In the program, Eisa Davis wrote her thanks to researcher Dr. Hannah Johnston, who worked on mushroom farms for years and worked with the only mushroom farmers union. In her paper “Cultivating Governance: The Production of Mushrooms and Mushroom Workers,” Dr. Johnston interviewed several mushroom workers, and found that the piece-rate payments and workplace discrimination left the workers woefully underpaid. Pickers are typically paid by the amount of mushrooms they pick in a day. Pickers estimated that ‘10-pound’ boxes actually weighed between 14-17 pounds. “Thus, for every ‘10-pound’ box that weighs 15 pounds, companies are able to extract five pounds of free labor.” Johnston also investigated the use of contratistas, who “often fulfill identical workplace duties alongside direct company employees, however within mushroom houses, there is unclear legal jurisdiction over subcontracted laborers. This results in many companies attempting to absolve themselves of all responsibility to individual contratistas…In what I have seen, this often renders workers unaware of their rights and unaware of when said rights are violated.”
In recent history, there has only been one union of mushroom workers in Pennsylvania. The Kaolin Workers Union was disbanded in 2014, when it was a target of a decertification drive, an effort of right-wing groups to dismantle unions. Today, there are no unionized mushroom workers anywhere in Pennsylvania. There have even been ICE raids at mushroom farms, where ICE was let onto the property by the employers.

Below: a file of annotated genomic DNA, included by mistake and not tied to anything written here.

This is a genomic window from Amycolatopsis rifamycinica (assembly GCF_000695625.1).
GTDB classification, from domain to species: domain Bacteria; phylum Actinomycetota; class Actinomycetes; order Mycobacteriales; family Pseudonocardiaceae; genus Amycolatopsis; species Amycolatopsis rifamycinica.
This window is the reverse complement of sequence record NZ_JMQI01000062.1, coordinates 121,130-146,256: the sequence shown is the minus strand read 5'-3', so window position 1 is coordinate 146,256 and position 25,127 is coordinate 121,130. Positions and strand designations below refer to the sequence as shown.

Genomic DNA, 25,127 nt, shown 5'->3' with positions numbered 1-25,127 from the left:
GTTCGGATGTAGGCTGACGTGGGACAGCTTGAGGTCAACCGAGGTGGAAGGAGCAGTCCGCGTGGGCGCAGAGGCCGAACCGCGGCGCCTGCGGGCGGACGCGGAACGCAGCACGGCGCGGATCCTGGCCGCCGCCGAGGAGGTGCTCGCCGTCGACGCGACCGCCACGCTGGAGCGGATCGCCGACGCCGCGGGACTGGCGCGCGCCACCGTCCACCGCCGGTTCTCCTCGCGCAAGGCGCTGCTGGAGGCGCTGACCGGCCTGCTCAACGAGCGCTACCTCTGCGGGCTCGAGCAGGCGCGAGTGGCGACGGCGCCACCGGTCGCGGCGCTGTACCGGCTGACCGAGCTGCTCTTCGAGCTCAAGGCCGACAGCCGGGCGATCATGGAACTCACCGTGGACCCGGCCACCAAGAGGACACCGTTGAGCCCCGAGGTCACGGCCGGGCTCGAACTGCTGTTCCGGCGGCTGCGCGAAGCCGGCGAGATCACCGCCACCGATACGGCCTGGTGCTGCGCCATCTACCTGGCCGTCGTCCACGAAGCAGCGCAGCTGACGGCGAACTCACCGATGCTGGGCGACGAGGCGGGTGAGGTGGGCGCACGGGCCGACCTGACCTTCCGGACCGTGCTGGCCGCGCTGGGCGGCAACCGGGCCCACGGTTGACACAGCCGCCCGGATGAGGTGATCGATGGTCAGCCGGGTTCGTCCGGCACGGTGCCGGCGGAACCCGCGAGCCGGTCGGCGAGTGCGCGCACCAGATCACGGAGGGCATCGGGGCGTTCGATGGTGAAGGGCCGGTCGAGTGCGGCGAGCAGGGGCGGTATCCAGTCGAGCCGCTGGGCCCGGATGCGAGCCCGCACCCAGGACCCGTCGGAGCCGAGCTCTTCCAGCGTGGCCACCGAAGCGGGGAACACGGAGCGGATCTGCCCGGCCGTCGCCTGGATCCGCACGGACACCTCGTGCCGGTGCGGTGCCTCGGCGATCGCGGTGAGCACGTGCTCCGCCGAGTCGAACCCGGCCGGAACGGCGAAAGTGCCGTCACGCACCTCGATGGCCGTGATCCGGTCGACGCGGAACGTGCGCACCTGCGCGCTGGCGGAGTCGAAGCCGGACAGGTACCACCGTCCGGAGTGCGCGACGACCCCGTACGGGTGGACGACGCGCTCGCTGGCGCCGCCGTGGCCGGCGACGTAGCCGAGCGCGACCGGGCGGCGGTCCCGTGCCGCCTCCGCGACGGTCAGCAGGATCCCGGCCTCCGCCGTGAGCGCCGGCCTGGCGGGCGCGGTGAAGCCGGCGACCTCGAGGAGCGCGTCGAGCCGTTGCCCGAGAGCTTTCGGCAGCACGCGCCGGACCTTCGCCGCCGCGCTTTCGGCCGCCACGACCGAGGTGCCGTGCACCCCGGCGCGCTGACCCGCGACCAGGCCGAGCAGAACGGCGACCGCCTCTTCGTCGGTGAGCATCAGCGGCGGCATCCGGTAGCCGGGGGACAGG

On what the community can do to help, Dr. Johnston said, “having things like sanctuary cities is really important. Having some understanding of where your food comes from, who picks your food, as a consumer is really valuable. Consumer boycotts have historically been really important for farmer organizing and building broader bases of support…worker’s lives are multifaceted and complex. When there’s immigrant organizing going on and a need for solidarity from community members who have the privilege of having documents, that show of solidarity is really important. Any sort of support for ensuring that social services are accessible broadly is important.” “Mushroom” believes in its audience. Associate Producer Nikko Kimzin said, “From the start, Eisa and the creative team have approached this project in the spirit of curiosity, deep listening, and collaboration. We believe Mushroom will be a catalyst for a deeper discussion around immigrant experiences in this region.” At one point in the play, the characters repeat the affirmation “Kennett Square is a good place.” The play illuminates the injustices mushroom workers face in the community, with hope that audience members will rise up and take action. The play ends with a person in need coming to the cast of characters. The characters are confused, they don’t know exactly what to do, but they provide food and water. They sit with the person. They ask, “Do you need help?” The play begs its audience, largely white and unfamiliar with the subject matter, to ask questions, to provide help, and to listen.